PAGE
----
I read this article on the BBC which is all about the how spending money you don’t own is a recipe for disaster or to put it another way “Overdraft woes: ‘We were one bill away from disaster'”. Since the general consensus in the UK is that you are not responsible for your own financial decisions, the nasty banks are making money out of hard working
debt slaves families.
GFF sees this as a symptom of a much greater problem and one that deserves a bit of discussion
In the article Cindy Toth (hopefully not her real name) is a typical married woman in her 40’s who’s relationship with money used to be good. Problems arose when she had to fly to America for a funeral and then lost her job and struggled to find a new one. No mention of husband in the article but she started dipping into the overdraft and struggled to get out of it. According to the story “Each month the family would go up to £4,500 into the red” and “The crunch came when her bank – Barclays – switched from an overdraft interest rate to a daily fee for going overdrawn. She said that increased the typical monthly bill from £30 to £90.” As the article points out “The majority of unarranged overdraft charges are paid by only 1.5% of customers” – although I’m sure that the number for arranged overdrafts is higher – and it helps keep banking free for the rest of us.
That’s the thing that I don’t get. You can’t really complain about being charged and increase from 0.66% to 2% a month of £4500 that you’ve already spent. Is that really the straw that breaks the camel’s back? The real unseen problem here is that Cindy like millions of others it seems are flying by the seat of their pants. Spending more than they earn living beyond their means and getting by through a combination of House Price Inflation, Inheritances and PPI handouts.
This is not a personal attack on Cindy, things can turn out bad to good people for a number of reasons, you could lose your job, partner, house to fire. I met a guy once who was being sued for industrial negiligence and was staring down at a £100k+ legal bill and bankruptcy and/or prison if found guilty! He was a very stressed individual.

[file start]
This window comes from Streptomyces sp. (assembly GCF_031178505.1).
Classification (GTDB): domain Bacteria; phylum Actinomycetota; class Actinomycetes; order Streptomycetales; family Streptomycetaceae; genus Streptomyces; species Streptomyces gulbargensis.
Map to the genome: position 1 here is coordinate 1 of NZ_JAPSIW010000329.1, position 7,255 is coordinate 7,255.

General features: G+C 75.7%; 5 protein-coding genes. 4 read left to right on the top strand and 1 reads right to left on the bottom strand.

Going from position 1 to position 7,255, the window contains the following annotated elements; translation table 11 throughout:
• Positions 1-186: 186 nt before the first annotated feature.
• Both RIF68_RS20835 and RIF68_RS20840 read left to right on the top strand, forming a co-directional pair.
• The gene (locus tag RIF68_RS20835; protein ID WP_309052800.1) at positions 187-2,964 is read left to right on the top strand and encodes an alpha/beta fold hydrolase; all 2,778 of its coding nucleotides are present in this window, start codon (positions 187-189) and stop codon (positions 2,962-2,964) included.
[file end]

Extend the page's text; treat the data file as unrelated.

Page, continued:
One of the best decisions I made in my 20s was to not spend much money over a couple of years. It maybe meant a bit of deprivation and I probably came across as being low status and I was cheap! I took the bus to work when colleagues were noticeably trading up their motors; as new starts in the company they were driving their mothers’ old Fiat Puntos or the little Suzuki that they got because it was all that they could afford. In a year or two they were driving VW Golfs, Audi A3 or more exotic (all on the never never!) vehicles. One group of employees had a car allowance as part of their package – they were the flashest with cars with one guy even buying a(n admittedly second hand) Bentley!
Those couple of years of saving meant that I still have the money that I didn’t spend and it’s grown with investing. With money comes independence – mostly from money itself you could say. I met an old colleague the other and we got talking about mortgages and property. He’s an old friend who used to give me a lift back from 5-aside football in his BMW 3-series and he’s now taken out a mortgage, 5 year fixed rate, the same as me. Except his LTV is much higher and he’s paying an extra 0.7% in interest. That extra 0.7% works out at almost exactly £1,080 or £90 a month on our mortgage. So back to our poverty porn click bait from the BBC; to end up living beyond your means in your 40s is not as a result of the nasty banks or losing your job now – it’s as a direct result of spending money that you should have saved in the last 25 years of work. The road to Financial Independence is long and hard – and normally starts with saying “no” instead of saying “yes”.